The election is looming, which means politicians are being even more insufferable than usual. If you look out the window, at least one of them is probably erecting a giant billboard of their face on your lawn.
Some commentators will try to evaluate candidates’ actual policies, poring over healthcare costings and infrastructure investment and such. Don’t let all this deep and nuanced blather distract you from what really matters in a nation’s leader: Who would you like to crack a cold one with as you slap a steak on the barbie?
It is a well-known truism that those who cannot learn from the lameness of history are doomed to be uncool forever.
President Donald Trump continues to face widespread criticism from police chiefs across the country following a speech he gave to police officers in Long Island, New York, that appeared to openly endorse police brutality. Commenting on the need to crack down on gang members, Trump suggested that police officers have license to use excessive force on suspects. For more, we speak with Houston’s police chief, Art Acevedo.
North Korea is ready to give the United States a “severe lesson” if Washington takes military action against Pyongyang, pledging it will “under no circumstances” put its nuclear weapons and ballistic programmes on the negotiating table, the country’s foreign minister has said.
“We will under no circumstances put the nukes and ballistics rockets on [the] negotiating table,” Ri Yong-ho said in a statement released on Monday in the Philippine capital Manila, where he was attending a regional meeting of the Association of the South-East Asian Nations (ASEAN).
“Neither shall we flinch even an inch from the road to bolstering up the nuclear forces chosen by ourselves unless the hostile policy and nuclear threat of the US against the DPRK [North Korea] are fundamentally eliminated.”
ON A BALMY DAY in February, Jedidiah Brown drove onto a busy expressway in the heart of Chicago, firearm in tow, with the intention of killing himself. The South Side activist, now 30 years old, sat in his parked car holding the gun to his head while he broadcast over Facebook Live. He cited the death of a family member and living in a city rocked by police violence and political corruption as reasons for the episode.
While Brown sat weeping, a team from the Chicago Police Department’s Special Weapons and Tactics division was deployed to the scene. The SWAT team rammed Brown’s car from the front and back with two large armored vehicles, which he says looked like “tanks.” Video footage of the incident, which Brown captured on Facebook Live, shows him growing increasingly agitated and pleading with the police. “Fucking stop it,” he said at one point, to the sound of more crashing.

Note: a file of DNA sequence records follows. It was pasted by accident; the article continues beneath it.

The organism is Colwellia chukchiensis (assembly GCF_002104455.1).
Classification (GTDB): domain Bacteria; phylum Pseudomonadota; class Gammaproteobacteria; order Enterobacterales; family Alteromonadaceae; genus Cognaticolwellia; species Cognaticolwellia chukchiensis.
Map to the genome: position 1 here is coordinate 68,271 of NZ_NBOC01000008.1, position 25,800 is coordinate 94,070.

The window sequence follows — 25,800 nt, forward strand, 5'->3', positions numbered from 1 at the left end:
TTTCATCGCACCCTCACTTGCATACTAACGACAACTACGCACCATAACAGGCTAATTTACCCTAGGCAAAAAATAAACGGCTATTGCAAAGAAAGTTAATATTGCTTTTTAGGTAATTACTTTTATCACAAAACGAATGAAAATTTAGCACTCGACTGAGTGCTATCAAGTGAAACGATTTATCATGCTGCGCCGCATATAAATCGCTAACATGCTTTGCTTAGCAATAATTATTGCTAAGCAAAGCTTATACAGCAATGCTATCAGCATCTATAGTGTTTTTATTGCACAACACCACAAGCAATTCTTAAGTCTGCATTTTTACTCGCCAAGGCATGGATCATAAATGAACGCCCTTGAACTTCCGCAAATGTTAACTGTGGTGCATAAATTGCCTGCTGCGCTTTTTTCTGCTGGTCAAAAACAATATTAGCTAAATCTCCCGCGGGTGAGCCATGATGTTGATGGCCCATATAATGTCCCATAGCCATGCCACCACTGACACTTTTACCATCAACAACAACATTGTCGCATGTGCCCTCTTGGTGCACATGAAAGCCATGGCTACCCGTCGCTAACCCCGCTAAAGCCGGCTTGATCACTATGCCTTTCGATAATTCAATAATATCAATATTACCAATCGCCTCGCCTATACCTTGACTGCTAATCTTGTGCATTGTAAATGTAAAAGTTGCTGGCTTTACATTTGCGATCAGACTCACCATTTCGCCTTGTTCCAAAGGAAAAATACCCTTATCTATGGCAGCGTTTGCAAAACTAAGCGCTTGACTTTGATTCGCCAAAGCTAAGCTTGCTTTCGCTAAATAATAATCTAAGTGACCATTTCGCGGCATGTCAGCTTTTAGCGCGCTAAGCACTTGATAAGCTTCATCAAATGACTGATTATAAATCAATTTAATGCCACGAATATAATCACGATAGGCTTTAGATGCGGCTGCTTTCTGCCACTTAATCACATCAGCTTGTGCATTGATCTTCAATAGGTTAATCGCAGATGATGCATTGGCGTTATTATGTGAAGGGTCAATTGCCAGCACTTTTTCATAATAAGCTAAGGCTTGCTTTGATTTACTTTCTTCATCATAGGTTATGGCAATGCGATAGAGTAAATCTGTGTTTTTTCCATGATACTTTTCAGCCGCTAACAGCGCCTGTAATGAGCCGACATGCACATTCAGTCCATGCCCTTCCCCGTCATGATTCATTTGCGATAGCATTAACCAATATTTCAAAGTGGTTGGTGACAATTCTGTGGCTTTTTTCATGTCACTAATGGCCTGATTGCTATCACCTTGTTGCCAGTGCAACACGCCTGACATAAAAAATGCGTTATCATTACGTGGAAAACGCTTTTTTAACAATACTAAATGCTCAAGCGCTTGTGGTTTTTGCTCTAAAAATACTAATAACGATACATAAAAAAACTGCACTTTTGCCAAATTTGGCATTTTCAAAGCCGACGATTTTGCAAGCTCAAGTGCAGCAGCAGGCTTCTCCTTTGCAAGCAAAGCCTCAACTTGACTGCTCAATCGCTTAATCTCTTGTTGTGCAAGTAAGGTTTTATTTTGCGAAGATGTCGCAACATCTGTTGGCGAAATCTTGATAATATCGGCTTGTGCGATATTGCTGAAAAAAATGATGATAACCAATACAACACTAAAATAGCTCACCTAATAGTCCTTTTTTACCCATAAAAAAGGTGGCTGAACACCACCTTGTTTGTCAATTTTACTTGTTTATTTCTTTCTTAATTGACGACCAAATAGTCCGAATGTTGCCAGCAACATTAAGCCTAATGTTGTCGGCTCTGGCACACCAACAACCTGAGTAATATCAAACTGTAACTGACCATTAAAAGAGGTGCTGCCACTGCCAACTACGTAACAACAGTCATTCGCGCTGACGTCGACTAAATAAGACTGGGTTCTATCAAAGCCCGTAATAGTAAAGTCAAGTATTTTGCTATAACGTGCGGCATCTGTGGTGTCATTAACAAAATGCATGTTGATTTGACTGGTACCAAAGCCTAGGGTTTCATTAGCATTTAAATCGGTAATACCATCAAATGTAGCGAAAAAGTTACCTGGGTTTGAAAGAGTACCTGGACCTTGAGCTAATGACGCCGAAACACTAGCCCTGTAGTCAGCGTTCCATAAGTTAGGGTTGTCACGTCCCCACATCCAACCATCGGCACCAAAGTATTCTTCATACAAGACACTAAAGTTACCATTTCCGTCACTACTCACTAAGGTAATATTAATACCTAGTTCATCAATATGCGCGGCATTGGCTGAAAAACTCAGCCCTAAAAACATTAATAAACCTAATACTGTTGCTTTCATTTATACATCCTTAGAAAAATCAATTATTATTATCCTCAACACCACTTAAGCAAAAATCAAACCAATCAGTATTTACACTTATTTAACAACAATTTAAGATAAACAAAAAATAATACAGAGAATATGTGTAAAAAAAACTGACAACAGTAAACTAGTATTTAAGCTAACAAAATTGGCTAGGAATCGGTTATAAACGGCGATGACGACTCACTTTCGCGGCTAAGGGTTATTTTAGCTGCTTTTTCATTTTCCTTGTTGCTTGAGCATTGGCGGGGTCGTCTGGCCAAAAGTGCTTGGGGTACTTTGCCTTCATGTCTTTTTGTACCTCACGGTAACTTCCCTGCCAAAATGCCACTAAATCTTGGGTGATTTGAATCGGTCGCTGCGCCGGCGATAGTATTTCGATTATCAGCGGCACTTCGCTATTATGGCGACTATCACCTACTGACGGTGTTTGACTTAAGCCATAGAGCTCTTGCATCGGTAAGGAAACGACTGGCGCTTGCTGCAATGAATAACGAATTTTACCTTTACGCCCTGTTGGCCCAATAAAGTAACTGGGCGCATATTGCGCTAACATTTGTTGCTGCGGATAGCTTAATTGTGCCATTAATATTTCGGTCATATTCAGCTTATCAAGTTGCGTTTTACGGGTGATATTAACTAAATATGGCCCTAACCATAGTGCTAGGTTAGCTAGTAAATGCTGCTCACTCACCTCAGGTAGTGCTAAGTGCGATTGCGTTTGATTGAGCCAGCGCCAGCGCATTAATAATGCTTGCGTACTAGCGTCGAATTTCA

“It made everything race, made everything chaotic,” Brown said of the SWAT team, comprised of several heavily armed officers. “I went from having the desire to commit suicide to thinking, ‘Now I’m going to be killed by the police.’”
Brown’s friend Alicia Spikes, who says she witnessed the incident, was troubled by the SWAT team’s actions. “I believe,” she said, “they escalated the situation more than it had to be.”
Staff at the US Department of Agriculture (USDA) have been told to avoid using the term climate change in their work, with the officials instructed to reference “weather extremes” instead.
A series of emails obtained by the Guardian between staff at the Natural Resources Conservation Service (NRCS), a USDA unit that oversees farmers’ land conservation, show that the incoming Trump administration has had a stark impact on the language used by some federal employees around climate change.
A missive from Bianca Moebius-Clune, director of soil health, lists terms that should be avoided by staff and those that should replace them. “Climate change” is in the “avoid” category, to be replaced by “weather extremes”. Instead of “climate change adaption”, staff are asked to use “resilience to weather extremes”.
The primary cause of human-driven climate change is also targeted, with the term “reduce greenhouse gases” blacklisted in favor of “build soil organic matter, increase nutrient use efficiency”. Meanwhile, “sequester carbon” is ruled out and replaced by “build soil organic matter”.